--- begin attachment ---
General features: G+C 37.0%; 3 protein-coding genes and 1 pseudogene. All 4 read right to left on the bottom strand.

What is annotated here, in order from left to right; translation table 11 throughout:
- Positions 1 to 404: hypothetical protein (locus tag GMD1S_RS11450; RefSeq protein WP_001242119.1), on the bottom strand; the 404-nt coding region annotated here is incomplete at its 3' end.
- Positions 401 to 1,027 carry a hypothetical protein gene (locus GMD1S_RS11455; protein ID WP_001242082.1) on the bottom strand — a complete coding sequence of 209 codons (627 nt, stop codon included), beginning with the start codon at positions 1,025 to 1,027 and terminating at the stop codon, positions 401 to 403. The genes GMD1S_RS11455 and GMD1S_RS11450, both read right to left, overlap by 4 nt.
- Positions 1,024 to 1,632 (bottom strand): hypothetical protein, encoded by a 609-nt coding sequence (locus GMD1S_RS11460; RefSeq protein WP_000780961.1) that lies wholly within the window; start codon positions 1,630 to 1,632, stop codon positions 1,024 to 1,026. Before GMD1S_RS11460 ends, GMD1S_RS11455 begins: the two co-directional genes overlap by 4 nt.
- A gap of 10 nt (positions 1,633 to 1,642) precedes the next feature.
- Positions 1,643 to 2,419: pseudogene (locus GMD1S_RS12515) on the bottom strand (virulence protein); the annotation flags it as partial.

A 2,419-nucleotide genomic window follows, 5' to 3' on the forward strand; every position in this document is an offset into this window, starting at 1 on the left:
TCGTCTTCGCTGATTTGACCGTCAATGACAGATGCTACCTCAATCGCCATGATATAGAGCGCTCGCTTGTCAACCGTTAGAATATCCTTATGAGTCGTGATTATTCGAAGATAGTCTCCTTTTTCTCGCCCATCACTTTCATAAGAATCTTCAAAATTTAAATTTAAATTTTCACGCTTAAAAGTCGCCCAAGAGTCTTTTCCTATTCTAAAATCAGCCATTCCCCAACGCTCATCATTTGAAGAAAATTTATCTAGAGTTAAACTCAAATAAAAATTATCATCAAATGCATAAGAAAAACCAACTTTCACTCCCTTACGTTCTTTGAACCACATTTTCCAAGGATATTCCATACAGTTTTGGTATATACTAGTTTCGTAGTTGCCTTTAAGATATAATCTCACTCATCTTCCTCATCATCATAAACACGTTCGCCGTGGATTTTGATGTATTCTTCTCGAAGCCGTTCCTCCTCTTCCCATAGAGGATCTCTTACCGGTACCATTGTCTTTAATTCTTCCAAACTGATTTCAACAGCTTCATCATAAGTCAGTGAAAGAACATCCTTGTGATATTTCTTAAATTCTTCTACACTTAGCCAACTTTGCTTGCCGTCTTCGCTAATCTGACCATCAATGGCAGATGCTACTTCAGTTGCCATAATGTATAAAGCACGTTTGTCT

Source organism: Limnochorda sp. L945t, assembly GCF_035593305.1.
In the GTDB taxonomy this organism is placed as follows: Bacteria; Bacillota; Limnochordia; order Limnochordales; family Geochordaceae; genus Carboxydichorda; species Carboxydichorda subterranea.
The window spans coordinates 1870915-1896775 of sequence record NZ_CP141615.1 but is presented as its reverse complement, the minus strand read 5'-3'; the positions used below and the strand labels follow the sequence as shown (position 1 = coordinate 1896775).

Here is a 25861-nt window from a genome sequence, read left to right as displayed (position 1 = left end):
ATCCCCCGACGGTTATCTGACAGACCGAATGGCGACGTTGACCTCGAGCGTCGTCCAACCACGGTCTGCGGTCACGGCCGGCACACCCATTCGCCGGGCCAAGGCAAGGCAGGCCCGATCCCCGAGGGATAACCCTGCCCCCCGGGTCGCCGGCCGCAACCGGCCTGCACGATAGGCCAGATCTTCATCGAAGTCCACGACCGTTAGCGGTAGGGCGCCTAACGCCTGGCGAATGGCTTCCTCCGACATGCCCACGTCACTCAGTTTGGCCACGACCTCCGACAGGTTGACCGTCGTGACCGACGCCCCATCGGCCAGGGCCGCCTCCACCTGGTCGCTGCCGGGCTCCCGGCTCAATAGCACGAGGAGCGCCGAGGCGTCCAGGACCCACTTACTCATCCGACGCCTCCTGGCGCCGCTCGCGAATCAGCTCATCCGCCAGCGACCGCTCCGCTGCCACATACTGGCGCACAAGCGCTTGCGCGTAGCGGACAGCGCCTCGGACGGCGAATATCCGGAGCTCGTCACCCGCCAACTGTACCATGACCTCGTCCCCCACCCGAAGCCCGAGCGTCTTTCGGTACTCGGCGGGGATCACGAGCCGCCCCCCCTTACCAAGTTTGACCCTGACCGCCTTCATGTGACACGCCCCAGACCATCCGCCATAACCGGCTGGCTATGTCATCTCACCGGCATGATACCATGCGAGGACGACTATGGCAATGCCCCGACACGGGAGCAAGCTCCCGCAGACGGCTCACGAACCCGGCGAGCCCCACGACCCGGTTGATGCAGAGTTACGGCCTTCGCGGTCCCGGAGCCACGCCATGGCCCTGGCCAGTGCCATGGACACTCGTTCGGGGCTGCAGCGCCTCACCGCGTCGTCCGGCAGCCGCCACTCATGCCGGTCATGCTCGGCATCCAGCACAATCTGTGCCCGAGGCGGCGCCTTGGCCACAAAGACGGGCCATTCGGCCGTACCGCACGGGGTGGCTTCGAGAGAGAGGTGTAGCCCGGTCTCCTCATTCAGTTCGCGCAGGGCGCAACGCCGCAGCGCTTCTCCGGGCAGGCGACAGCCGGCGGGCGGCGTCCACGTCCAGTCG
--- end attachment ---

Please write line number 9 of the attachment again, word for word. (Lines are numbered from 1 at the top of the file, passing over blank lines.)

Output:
TCGTCTTCGCTGATTTGACCGTCAATGACAGATGCTACCTCAATCGCCATGATATAGAGCGCTCGCTTGTCAACCGTTAGAATATCCTTATGAGTCGTGATTATTCGAAGATAGTCTCCTTTTTCTCGCCCATCACTTTCATAAGAATCTTCAAAATTTAAATTTAAATTTTCACGCTTAAAAGTCGCCCAAGAGTCTTTTCCTATTCTAAAATCAGCCATTCCCCAACGCTCATCATTTGAAGAAAATTTATCTAGAGTTAAACTCAAATAAAAATTATCATCAAATGCATAAGAAAAACCAACTTTCACTCCCTTACGTTCTTTGAACCACATTTTCCAAGGATATTCCATACAGTTTTGGTATATACTAGTTTCGTAGTTGCCTTTAAGATATAATCTCACTCATCTTCCTCATCATCATAAACACGTTCGCCGTGGATTTTGATGTATTCTTCTCGAAGCCGTTCCTCCTCTTCCCATAGAGGATCTCTTACCGGTACCATTGTCTTTAATTCTTCCAAACTGATTTCAACAGCTTCATCATAAGTCAGTGAAAGAACATCCTTGTGATATTTCTTAAATTCTTCTACACTTAGCCAACTTTGCTTGCCGTCTTCGCTAATCTGACCATCAATGGCAGATGCTACTTCAGTTGCCATAATGTATAAAGCACGTTTGTCT